Thursday, April 8, 2010

Dirty Little Secrets...


Injera is a dietary staple in Ethiopia, and my favorite way to eat with your hands! Injera is a traditional Ethiopian flatbread, made from teff (the smallest grain in the world), making it rich in protein, calcium, fiber, and iron. This very large, spongy, crepe-like bread is totally unique and may take some getting used to. It is served cold and almost never eaten on its own. During a meal, one piece of bread is used like a plate, where dishes such as stews and salads will be placed on top of the bread for serving. Another injera is served on the side, and pieces of it are torn off and used to scoop up mouthfuls of the other foods. The injera that was used as a plate is eaten towards the end of the meal, once the foods on it start disappearing, and the juices and flavors have soaked into it. Injera becomes the plate, eating utensil, and the food, all at once! The slight sour taste adds a little something extra to the main dishes, without taking away from their own distinct flavors. Injera is cooked on a clay plate over an open fire or, more popular today, an electric skillet, and because it requires fermentation, it takes two to three days to prepare. Since teff can be expensive and hard to find, it can be substituted with rice, buckwheat, or whole wheat flours, barley, or corn meal. Methods of preparing this Ethiopian bread vary depending on the climate and altitude of where it is being made. For some basic direction to start with, try out the below recipe!
Injera Recipe:
1 1/2 cups ground teff
2 cups water
salt, to taste
vegetable oil, for the skillet
Mix the ground teff and water together in a bowl with salt to taste. Make sure there are no lumps. Put aside for one to three days to allow the dough to ferment. This is when the injera acquires its tangy, slightly sour taste.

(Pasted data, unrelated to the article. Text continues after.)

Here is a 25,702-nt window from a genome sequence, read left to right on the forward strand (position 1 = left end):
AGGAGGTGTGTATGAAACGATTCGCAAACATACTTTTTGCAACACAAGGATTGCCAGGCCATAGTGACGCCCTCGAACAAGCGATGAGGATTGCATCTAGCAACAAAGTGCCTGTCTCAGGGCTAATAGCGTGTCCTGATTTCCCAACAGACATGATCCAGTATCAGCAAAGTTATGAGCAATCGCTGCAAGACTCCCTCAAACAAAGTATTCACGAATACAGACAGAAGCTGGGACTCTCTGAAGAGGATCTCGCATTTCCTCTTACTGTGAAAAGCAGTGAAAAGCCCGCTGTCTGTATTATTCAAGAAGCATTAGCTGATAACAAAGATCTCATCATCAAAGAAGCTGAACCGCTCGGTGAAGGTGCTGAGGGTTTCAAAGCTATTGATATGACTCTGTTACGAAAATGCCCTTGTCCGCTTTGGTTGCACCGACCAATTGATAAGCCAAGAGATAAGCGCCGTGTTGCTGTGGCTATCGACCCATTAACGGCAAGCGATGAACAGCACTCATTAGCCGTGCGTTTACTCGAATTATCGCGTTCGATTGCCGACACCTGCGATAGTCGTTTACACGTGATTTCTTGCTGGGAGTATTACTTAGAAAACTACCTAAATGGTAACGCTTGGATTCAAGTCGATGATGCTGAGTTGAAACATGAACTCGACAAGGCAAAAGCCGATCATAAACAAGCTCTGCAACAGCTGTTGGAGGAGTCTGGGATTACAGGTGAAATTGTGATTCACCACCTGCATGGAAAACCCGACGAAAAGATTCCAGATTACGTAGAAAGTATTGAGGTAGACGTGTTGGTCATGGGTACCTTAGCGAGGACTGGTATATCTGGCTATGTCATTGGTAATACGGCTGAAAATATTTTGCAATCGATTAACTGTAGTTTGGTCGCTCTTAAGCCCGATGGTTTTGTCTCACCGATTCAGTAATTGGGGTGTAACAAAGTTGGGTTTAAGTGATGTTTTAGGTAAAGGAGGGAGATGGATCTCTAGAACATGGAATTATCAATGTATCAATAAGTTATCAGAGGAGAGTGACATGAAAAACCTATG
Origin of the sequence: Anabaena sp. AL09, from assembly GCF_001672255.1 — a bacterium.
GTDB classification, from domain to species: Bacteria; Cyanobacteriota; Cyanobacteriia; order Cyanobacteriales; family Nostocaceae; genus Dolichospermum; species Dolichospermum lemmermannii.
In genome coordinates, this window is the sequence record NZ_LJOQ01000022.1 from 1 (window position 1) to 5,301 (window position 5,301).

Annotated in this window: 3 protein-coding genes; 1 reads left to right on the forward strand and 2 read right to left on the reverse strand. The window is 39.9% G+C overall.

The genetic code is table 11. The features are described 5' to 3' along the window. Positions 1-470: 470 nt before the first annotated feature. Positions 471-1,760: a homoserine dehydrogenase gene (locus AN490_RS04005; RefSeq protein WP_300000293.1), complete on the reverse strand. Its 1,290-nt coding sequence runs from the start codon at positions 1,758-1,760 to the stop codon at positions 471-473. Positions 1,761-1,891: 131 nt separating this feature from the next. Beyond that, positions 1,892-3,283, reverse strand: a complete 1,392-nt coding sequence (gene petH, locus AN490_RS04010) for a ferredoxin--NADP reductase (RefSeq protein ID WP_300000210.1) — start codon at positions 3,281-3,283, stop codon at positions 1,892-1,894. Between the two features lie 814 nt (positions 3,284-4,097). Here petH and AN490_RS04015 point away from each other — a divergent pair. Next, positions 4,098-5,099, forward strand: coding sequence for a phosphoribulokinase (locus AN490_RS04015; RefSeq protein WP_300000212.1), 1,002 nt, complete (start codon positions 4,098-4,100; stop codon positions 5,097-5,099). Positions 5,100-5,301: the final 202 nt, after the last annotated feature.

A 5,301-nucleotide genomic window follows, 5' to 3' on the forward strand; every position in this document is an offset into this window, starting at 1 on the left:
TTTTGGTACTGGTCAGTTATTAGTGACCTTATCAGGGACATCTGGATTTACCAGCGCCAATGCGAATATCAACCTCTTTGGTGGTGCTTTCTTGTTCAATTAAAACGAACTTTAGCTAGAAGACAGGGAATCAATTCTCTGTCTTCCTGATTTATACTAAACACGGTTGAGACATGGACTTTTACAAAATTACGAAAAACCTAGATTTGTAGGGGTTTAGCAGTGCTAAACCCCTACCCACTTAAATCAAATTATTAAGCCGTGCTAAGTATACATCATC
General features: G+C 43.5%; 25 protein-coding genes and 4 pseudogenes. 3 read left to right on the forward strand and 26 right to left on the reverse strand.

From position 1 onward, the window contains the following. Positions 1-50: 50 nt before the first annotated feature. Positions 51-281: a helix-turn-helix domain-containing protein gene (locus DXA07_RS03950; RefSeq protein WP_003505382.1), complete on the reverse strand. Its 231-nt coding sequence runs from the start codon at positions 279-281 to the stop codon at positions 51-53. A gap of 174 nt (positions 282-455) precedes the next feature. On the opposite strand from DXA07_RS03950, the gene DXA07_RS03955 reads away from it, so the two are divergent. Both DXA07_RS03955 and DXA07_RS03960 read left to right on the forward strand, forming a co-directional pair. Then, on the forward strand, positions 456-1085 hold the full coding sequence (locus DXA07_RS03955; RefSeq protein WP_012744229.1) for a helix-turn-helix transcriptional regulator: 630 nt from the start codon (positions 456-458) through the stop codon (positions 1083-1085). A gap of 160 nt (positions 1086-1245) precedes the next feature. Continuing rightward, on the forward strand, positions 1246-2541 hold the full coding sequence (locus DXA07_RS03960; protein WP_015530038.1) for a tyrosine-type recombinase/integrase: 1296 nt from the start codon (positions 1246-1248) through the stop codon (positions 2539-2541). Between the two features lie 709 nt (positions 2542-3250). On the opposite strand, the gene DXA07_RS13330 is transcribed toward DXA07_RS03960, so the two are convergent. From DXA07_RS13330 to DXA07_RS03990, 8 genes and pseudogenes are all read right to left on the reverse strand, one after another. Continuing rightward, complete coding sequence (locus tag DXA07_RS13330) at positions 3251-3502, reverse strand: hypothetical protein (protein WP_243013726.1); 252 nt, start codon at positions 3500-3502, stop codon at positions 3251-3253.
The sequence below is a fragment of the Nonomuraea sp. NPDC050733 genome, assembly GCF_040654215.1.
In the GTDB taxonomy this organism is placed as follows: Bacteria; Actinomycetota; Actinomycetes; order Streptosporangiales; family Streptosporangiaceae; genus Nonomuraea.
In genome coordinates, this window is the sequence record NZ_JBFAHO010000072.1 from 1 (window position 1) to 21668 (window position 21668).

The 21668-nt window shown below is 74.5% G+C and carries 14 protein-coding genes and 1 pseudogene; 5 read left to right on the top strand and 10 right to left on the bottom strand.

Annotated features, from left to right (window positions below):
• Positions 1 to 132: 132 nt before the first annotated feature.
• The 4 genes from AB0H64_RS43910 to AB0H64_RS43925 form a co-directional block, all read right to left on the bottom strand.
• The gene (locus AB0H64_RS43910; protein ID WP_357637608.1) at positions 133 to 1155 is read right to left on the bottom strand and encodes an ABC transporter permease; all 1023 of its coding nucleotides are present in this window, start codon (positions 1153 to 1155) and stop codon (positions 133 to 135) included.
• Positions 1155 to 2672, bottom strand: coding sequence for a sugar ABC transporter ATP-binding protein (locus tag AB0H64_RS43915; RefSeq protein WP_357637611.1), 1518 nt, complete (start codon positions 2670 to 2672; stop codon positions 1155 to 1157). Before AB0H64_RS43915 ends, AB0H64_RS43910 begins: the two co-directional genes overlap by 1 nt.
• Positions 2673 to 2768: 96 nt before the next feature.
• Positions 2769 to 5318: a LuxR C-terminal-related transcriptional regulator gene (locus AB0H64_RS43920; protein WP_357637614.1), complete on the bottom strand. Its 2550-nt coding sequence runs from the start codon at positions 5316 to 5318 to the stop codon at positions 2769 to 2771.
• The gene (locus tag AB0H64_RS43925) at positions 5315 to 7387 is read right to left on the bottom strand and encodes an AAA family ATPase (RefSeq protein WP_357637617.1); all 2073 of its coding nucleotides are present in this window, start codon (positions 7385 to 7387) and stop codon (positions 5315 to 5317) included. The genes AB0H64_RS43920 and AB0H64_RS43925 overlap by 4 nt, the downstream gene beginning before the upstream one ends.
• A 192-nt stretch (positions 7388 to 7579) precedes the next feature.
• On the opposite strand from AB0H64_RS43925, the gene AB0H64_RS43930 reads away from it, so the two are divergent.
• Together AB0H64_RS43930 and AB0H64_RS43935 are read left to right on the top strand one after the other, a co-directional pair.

Heat up a skillet, adding a little oil so the injera doesn't stick. The injera dough should be loose like a pancake or crepe batter. Pour some batter or dough on the hot skillet covering the entire cooking surface. The injera should be thicker than a crepe, but not as thick as a pancake.
Allow the injera to cook. Little bubbles will rise to the surface. Once the top in the injera is dry it's done. You only cook one side of this bread and you don't allow the injera to brown on the cooked side.

Substitutions and Additions:
You may substitute other flours such as rice flour, whole wheat flour, or corn meal for the teff flour. Some people use half self-rising flour and another flour.
Sometimes club soda is used instead of water. This gives the dough faster start in the fermentation process - sort of like a sour dough starter.
Yeast may also be added to the recipe to help the dough rise

*Photo from
*Recipe from

1 comment:

  1. If you haven't tried injera bread, you should. In fact, if you haven't tried Ethiopian, go out today and try it.

    Just walk in into any Ethiopian place and ask for a "Veggie Platter." What you will usually get a is pizza like plate with a slab of injera. On top of it, little "mounds" of different types of veggie stews/concoctions are served. The meal usually comes with 6 or 7 different types of flavorful veggie stews. You are also served some extra injera on the side. So, you just grab a piece of injera, soak it into one of the mounds and delight yourself with the great flavors. It's awesome.